Linda has been very pleased with her new PowerBook, toting it all over the state of Michigan for work. At home she plugs it into the wall for power and into our ethernet network for file transfer, Web access, email, and printing. She also plugs in an ADB mouse, since she finds it more convenient than the trackpad.

Road Trip

Other than setup and a little troubleshooting, I really hadn't used her PowerBook until we went on vacation last week.

Sunday, July 2

A lot of people had recommended Freewwweb.com as a great, Mac-friendly way to access the Internet on the road for free. I downloaded the software before we left, also throwing Norton Utilities and Alsoft DiskWarrior CDs into her blueberry West Ridge Designs iBookBag (available through Dr. Bott LLC). As an afterthought, I tossed in an EarthLink CD we had received months ago - just in case we had problems with Freewwweb.com.

Mini review: The PowerBook fits well and is well protected in the West Ridge iBookBag. My only complaint is a small one: the pocket on the back of the case has nothing to keep things inside; a little Velcro would work wonders there. Other than that, an excellent case.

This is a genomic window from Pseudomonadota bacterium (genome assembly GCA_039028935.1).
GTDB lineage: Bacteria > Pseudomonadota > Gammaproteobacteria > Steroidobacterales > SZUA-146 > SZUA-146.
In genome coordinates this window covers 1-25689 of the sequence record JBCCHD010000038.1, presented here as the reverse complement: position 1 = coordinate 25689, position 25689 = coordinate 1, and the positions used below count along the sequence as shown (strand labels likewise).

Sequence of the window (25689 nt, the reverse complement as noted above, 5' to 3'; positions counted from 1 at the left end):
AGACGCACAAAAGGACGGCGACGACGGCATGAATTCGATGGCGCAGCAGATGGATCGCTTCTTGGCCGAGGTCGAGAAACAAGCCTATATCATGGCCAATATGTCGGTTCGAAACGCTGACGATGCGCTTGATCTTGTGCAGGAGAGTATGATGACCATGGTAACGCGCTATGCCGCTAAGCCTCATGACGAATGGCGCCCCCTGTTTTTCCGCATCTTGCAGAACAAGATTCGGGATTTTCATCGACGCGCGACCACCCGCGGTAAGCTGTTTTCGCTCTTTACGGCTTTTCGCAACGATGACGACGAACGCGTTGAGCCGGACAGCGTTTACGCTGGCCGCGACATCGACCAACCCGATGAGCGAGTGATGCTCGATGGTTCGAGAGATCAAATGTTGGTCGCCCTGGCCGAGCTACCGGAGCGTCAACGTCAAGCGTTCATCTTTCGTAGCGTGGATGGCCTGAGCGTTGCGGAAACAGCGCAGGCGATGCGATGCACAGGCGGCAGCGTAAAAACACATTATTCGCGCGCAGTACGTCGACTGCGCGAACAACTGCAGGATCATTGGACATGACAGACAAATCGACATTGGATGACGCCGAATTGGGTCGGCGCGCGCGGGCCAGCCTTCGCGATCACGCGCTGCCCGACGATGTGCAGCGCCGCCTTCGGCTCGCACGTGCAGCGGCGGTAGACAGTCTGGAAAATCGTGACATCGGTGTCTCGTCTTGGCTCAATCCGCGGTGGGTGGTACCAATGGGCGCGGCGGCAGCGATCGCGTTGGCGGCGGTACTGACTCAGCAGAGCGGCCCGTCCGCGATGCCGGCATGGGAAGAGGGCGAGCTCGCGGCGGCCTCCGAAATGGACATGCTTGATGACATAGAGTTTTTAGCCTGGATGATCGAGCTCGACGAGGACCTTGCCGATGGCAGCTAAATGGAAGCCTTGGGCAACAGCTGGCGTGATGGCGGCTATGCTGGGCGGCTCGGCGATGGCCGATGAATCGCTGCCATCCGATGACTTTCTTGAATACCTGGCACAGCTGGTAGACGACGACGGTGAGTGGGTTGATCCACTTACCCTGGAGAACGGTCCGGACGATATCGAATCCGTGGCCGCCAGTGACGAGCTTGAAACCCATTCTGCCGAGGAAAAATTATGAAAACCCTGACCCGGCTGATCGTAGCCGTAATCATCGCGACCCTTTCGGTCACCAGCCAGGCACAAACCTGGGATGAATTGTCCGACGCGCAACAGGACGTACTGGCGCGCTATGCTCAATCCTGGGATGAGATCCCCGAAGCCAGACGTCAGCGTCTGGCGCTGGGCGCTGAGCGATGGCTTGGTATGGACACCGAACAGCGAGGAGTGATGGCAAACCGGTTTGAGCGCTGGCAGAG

It's a good thing I did that. Once we got settled into the Holiday Inn in Nashville, I tried to use the Freewwweb software I'd downloaded. (BTW, I had to use Netscape Navigator for the download; it refused to load in Internet Explorer.) I tried to configure Freewwweb, but just couldn't figure it out. I think it assumes you already have an active Internet connection, but ours was at home.

So we popped in the EarthLink CD and installed their software. It didn't assume an internet connection, so we had no problem setting up for the $19.95 per month service (plus a free USB digicam!). We connected at 38.4kbps in Nashville and everywhere else along the way. Linda was able to check email and I could upload new pages.